Health Benefits

Category: Brain, Antioxidants


Pomegranate is a great blood builder, as it strengthens both red and white cell counts.

Pomegranate is affectionately known as "The Jewel of Winter Fruits" because of its precious jewel like seeds. It is the perfect addition to your winter juice menu. They are an excellent weight loss food and benefit the body by boosting the immune system and improving circulation.

Pomegranate juice significantly reduces ACE (angiotensin-converting enzyme) activity, helping lower blood pressure, preventing heart disease and reducing the risk of stroke.

Pomegranates may help to dissolve gallstones and kidney stones, nodules, calcifications, and small cysts such as ganglia cysts. They also have anti-tumor properties.

Pomegranates are also the perfect “brain food” as they help to increase cognitive function and memory recall. Pomegranates are also great for joints and may help to prevent cartilage deterioration making them essential for the prevention of osteoarthritis.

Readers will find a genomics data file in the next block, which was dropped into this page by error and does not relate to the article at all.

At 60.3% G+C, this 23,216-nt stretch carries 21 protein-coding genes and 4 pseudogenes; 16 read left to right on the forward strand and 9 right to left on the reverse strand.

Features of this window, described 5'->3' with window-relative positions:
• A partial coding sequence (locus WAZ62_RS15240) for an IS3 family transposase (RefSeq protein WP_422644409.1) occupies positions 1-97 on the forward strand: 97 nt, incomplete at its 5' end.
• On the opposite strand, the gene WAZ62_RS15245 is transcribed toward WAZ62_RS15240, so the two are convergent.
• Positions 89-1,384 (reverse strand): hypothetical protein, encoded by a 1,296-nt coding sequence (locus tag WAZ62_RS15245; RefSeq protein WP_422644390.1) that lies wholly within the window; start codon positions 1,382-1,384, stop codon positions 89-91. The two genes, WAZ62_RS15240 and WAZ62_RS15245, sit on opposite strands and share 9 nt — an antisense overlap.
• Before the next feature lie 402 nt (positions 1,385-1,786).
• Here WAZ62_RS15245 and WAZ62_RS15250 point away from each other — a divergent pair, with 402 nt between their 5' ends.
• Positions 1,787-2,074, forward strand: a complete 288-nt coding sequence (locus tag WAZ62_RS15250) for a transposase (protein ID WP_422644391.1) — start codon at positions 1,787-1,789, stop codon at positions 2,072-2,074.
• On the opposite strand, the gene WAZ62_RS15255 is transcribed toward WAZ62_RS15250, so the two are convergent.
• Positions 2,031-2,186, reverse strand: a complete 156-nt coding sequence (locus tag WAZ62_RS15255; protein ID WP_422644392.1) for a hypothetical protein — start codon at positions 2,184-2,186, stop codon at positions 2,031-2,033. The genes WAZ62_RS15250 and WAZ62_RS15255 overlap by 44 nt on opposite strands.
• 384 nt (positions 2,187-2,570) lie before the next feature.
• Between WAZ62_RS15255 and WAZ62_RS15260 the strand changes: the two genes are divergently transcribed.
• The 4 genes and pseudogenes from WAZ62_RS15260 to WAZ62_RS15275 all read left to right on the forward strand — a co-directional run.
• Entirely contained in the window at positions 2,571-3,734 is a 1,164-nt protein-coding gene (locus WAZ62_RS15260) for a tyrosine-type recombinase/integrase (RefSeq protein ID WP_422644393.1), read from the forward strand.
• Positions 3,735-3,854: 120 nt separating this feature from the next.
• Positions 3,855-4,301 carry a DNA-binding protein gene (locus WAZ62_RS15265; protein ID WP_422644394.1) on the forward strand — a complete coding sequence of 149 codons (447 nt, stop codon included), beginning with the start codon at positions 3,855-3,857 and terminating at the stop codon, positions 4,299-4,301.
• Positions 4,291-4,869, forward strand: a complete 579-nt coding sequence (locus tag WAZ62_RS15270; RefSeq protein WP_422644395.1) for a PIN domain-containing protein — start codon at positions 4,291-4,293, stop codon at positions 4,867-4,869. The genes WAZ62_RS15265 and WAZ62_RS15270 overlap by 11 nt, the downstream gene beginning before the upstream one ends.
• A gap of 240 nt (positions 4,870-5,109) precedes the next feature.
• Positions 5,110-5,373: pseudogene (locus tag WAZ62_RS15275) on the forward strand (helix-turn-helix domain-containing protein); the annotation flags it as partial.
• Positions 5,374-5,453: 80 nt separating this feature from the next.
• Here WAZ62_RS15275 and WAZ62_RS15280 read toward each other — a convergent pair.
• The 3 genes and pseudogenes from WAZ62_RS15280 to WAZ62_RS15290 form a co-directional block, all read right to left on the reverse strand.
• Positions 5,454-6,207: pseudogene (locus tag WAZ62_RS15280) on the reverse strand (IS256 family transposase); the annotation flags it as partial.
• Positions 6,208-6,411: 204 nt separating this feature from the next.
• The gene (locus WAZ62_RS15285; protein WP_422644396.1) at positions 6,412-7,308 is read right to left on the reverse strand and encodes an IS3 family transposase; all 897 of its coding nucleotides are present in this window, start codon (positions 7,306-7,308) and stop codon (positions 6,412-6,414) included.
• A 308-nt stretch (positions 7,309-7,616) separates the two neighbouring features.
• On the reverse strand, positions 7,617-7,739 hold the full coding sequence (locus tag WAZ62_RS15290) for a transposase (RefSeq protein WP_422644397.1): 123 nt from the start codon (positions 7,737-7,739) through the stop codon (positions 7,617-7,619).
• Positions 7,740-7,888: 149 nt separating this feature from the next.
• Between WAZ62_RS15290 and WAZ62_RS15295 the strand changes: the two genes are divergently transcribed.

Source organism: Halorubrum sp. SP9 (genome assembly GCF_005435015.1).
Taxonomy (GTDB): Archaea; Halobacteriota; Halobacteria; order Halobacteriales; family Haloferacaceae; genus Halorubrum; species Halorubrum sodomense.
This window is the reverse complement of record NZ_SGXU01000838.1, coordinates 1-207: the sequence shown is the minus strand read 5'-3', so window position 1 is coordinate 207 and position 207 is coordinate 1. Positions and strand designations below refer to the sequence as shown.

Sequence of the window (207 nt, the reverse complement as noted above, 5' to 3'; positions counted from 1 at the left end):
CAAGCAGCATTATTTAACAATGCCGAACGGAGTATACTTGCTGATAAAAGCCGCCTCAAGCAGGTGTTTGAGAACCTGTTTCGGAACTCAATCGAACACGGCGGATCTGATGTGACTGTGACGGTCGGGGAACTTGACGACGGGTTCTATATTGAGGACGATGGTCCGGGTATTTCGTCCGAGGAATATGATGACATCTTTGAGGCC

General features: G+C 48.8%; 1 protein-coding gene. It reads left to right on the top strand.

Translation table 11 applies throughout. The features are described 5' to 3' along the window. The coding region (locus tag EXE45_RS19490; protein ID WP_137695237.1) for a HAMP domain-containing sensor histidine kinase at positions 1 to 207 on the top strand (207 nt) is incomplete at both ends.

The most intriguing health benefit of fresh blueberries is that they may actually reverse the loss of short-term memory that happens as we age.

They also act as an unusual type of pro-biotic by blocking the attachment of bacteria that cause urinary tract infections. They contain chemicals that curb diarrhea and also have viral activity and are high in natural

Anthocyanin is the pigment that makes the blueberries blue and is thought to be responsible for the major health benefit of preventing cancer.

Blueberries are believed to have one of the highest antioxidant levels of all common fruits and vegetables.


Apples are the Queen of all fruits. the old saying "an apple a day..." is truly ancient wisdom as they protect and heal every human body system and cell.

Apples are a true healing food.

Apple juice provides living water to support the liver’s hydration capabilities, so it can store the water and then release it back into the bloodstream when the blood becomes dehydrated and isn’t flowing very well.